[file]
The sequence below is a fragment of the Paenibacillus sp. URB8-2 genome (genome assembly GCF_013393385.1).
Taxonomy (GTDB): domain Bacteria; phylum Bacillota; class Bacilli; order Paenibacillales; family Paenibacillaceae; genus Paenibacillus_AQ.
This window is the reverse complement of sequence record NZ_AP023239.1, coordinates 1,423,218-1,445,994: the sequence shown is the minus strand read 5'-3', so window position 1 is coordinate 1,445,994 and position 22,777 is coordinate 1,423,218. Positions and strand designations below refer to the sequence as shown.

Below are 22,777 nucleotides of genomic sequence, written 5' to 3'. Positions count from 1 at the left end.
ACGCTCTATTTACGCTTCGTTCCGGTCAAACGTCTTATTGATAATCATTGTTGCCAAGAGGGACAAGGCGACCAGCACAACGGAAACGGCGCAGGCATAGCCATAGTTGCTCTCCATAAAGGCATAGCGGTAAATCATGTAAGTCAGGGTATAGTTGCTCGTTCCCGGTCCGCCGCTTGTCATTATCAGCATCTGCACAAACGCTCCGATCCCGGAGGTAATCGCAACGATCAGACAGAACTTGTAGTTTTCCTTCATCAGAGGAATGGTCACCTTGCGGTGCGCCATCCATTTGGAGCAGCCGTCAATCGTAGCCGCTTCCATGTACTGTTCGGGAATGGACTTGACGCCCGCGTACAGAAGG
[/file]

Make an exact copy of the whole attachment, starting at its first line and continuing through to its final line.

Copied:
The sequence below is a fragment of the Paenibacillus sp. URB8-2 genome (genome assembly GCF_013393385.1).
Taxonomy (GTDB): domain Bacteria; phylum Bacillota; class Bacilli; order Paenibacillales; family Paenibacillaceae; genus Paenibacillus_AQ.
This window is the reverse complement of sequence record NZ_AP023239.1, coordinates 1,423,218-1,445,994: the sequence shown is the minus strand read 5'-3', so window position 1 is coordinate 1,445,994 and position 22,777 is coordinate 1,423,218. Positions and strand designations below refer to the sequence as shown.

Below are 22,777 nucleotides of genomic sequence, written 5' to 3'. Positions count from 1 at the left end.
ACGCTCTATTTACGCTTCGTTCCGGTCAAACGTCTTATTGATAATCATTGTTGCCAAGAGGGACAAGGCGACCAGCACAACGGAAACGGCGCAGGCATAGCCATAGTTGCTCTCCATAAAGGCATAGCGGTAAATCATGTAAGTCAGGGTATAGTTGCTCGTTCCCGGTCCGCCGCTTGTCATTATCAGCATCTGCACAAACGCTCCGATCCCGGAGGTAATCGCAACGATCAGACAGAACTTGTAGTTTTCCTTCATCAGAGGAATGGTCACCTTGCGGTGCGCCATCCATTTGGAGCAGCCGTCAATCGTAGCCGCTTCCATGTACTGTTCGGGAATGGACTTGACGCCCGCGTACAGAAGG